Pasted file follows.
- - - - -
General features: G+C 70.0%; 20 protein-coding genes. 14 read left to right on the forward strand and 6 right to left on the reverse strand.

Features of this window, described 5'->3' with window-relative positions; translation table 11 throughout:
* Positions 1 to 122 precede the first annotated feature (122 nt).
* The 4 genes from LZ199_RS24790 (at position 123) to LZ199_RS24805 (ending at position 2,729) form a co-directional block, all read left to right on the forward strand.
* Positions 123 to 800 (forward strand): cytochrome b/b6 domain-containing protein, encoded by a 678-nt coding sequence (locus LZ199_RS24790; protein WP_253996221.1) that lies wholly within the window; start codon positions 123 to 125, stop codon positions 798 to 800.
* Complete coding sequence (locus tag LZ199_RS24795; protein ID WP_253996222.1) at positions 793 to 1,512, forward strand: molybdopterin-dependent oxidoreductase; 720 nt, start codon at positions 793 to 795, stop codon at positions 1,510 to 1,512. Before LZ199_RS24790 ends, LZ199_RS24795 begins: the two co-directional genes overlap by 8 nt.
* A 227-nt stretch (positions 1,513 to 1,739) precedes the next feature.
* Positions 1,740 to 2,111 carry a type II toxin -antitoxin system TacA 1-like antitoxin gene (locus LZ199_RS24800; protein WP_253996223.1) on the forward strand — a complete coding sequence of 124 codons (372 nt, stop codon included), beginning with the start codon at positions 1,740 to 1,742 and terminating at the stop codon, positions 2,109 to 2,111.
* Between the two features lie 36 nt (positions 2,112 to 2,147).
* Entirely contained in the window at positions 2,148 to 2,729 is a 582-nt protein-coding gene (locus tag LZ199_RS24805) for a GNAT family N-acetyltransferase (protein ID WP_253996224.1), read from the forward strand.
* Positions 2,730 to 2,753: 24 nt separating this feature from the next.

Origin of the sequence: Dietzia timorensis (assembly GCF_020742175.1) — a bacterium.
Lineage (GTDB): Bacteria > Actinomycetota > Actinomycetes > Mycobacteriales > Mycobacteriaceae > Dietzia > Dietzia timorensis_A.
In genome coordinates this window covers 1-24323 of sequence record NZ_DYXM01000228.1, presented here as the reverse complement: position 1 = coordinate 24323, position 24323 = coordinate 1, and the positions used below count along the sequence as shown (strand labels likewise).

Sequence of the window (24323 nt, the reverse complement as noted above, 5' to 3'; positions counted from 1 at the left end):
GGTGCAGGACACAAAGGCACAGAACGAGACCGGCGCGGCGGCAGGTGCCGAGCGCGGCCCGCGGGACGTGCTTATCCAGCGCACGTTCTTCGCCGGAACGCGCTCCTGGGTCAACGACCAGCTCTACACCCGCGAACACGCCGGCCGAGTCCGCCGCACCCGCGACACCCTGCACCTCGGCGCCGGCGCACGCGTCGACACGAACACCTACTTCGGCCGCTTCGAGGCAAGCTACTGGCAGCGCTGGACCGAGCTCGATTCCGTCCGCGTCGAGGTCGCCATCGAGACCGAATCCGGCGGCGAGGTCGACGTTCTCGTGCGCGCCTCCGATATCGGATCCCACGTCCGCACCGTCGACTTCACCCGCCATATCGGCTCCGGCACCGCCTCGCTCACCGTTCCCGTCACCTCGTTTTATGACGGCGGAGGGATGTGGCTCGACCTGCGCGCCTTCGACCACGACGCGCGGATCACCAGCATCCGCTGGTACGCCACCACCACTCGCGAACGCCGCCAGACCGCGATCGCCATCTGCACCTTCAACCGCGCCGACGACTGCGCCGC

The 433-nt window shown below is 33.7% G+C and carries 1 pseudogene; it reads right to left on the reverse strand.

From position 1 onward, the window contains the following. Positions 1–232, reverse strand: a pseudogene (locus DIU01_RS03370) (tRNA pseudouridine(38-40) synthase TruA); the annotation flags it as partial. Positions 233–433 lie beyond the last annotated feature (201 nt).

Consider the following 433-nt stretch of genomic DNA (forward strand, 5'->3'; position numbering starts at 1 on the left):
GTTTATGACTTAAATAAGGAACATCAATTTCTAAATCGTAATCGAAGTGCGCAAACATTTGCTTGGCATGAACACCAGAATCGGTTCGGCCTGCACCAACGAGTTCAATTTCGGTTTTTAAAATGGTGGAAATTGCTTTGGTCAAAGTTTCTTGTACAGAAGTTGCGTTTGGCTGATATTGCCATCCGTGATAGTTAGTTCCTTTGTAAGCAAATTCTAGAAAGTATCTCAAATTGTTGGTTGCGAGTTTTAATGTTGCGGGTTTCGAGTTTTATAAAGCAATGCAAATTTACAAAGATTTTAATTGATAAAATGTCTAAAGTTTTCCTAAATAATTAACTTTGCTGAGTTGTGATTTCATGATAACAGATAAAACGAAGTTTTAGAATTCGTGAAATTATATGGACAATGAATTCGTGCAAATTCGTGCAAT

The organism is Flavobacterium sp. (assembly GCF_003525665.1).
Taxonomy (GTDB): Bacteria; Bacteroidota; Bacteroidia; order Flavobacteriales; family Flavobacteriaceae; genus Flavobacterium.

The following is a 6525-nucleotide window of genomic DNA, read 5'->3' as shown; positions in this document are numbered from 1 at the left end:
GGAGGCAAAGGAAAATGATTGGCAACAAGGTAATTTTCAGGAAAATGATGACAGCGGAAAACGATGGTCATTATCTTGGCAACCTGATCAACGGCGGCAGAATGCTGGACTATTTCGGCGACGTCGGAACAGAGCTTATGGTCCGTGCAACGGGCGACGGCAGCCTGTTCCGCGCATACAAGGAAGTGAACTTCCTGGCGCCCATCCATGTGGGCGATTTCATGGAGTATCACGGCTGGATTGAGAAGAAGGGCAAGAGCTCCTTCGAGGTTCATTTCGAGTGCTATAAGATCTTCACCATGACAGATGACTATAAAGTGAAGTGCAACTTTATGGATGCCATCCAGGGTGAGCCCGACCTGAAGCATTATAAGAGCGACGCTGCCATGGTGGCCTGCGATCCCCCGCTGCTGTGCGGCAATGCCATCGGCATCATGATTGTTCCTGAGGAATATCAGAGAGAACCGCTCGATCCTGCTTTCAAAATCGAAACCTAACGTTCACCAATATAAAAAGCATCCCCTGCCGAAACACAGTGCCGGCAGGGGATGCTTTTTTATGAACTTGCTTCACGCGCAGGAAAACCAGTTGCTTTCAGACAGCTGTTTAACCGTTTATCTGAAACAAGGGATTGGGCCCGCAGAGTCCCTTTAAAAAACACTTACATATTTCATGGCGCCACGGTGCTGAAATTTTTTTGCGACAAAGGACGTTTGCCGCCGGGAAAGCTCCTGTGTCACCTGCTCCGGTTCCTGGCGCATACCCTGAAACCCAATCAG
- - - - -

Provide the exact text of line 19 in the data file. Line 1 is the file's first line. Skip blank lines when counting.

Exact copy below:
Consider the following 433-nt stretch of genomic DNA (forward strand, 5'->3'; position numbering starts at 1 on the left):